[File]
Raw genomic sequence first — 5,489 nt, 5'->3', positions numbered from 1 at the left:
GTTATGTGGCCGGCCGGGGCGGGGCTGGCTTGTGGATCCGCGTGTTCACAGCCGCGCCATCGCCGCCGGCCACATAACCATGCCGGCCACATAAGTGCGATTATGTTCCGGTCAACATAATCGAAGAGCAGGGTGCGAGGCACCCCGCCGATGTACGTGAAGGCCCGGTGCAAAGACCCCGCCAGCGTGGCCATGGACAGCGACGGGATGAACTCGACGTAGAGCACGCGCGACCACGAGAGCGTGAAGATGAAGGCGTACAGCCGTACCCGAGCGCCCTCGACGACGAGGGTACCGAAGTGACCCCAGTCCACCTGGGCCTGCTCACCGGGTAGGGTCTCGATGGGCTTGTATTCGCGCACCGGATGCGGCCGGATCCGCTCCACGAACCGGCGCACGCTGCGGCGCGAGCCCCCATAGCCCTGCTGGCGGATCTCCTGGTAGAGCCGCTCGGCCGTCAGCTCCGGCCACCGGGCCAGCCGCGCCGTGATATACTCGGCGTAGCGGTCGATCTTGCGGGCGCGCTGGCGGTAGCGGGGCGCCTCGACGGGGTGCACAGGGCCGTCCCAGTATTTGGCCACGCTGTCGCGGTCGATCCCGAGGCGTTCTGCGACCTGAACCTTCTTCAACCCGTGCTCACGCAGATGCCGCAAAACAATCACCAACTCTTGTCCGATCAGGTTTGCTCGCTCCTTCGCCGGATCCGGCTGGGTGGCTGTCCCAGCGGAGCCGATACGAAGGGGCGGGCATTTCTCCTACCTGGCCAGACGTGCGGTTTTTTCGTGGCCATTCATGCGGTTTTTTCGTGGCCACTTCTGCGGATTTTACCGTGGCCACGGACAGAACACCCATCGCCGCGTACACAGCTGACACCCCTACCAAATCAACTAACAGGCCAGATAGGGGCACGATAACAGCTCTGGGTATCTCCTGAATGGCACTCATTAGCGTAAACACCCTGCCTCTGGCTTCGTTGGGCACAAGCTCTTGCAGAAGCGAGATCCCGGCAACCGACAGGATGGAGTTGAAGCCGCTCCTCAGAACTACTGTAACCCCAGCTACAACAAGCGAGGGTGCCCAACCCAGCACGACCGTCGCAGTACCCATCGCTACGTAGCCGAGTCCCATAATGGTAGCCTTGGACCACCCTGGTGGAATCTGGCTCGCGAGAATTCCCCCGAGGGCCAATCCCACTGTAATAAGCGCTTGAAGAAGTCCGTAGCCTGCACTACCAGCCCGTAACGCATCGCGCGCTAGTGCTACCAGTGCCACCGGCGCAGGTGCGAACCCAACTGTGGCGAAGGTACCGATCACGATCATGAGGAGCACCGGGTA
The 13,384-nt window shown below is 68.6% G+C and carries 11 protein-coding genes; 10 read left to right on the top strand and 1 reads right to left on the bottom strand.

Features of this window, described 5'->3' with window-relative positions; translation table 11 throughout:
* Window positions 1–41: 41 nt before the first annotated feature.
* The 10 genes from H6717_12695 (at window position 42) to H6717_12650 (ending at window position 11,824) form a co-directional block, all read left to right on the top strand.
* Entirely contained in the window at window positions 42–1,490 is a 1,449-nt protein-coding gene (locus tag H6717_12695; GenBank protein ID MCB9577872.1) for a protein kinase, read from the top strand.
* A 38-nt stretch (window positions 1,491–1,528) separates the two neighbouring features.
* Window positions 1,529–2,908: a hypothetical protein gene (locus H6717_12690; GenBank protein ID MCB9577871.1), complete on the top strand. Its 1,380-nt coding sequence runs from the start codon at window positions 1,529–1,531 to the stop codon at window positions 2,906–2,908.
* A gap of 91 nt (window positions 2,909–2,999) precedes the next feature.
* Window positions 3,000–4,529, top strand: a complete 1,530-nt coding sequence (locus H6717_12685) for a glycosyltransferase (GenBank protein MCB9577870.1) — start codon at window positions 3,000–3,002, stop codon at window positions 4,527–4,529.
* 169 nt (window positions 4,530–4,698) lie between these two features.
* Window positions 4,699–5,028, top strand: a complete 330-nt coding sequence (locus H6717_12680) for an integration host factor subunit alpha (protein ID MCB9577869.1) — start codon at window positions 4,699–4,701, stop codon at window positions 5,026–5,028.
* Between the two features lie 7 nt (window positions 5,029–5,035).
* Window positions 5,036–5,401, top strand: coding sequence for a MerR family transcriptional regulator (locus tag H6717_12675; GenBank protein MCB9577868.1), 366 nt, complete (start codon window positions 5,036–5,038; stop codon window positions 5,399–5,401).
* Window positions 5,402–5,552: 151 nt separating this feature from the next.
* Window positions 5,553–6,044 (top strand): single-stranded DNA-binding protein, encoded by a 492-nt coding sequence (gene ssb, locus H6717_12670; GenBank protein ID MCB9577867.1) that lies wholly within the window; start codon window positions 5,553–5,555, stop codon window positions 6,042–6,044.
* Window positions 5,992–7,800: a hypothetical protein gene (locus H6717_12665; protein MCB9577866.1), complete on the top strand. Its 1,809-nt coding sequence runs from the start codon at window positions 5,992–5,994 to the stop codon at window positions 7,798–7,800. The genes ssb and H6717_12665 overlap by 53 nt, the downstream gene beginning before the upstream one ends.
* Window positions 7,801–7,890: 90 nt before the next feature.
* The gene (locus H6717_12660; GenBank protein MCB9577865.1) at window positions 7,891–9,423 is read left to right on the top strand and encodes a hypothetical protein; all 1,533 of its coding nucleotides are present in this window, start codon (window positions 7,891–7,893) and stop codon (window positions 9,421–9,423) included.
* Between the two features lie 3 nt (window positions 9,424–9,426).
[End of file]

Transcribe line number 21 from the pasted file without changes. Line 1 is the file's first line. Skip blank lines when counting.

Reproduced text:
* Between the two features lie 3 nt (window positions 9,424–9,426).